Michele: I was born in New Orleans and Mardi Gras beads are an important part of the culture. I thought if I could create a set of beads that meant something, people would keep them and more easily remember the message of my training.

Brian: What reactions have you received from participants?

Michele: I have received positive feedback from learners since using it in my Disaster Readiness Program because people find the beads usable as opposed to a written handout they probably will not find in an emergency.

Brian: How do you explain why this technique is helpful as a memory aid?

Michele: It is a visual and hands on way to remember critical content.

Brian: What other topics have you used this technique for?

Michele: I have used it as a counting tool for best ideas learned in a session. After a half day of content, I'll give a small group a bowl of beads and have them pick beads that represent each of the ideas they gained. Some pick one or two, others take 10 or 12. They get to decide which type of bead represents each thing they learned.

Brian: Are there situations you would advise against using beads?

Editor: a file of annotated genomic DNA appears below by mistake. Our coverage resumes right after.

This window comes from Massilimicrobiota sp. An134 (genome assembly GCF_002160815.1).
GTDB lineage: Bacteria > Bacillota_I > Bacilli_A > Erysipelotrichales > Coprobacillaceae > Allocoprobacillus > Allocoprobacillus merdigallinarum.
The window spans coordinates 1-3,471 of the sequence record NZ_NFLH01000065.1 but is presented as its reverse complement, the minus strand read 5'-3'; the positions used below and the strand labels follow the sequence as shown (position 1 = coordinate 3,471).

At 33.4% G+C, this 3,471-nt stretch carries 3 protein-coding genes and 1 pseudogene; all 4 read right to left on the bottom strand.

Michele: Even though it would work with all technical content, I would not use this idea at the FBI academy or with the Police sniper team because I have found they think this is too touchy feely for them as analytical, technical thinkers.

Brian: What are some other alternatives to a paper handout have you experimented with?

Michele: I have used whole brain organizers which are a visual grid with simple pictures used as a memory tool. We put them on index cards that people can keep in their pocket. I've also used mind map placemats.

Brian: What do you think is the key to engaging learners?

Michele: I think the key to engaging learners is to have them make emotionally relevant connections to what they learned and how they will use it in their lives. Application of content and skills to a person's own life is critical to learning.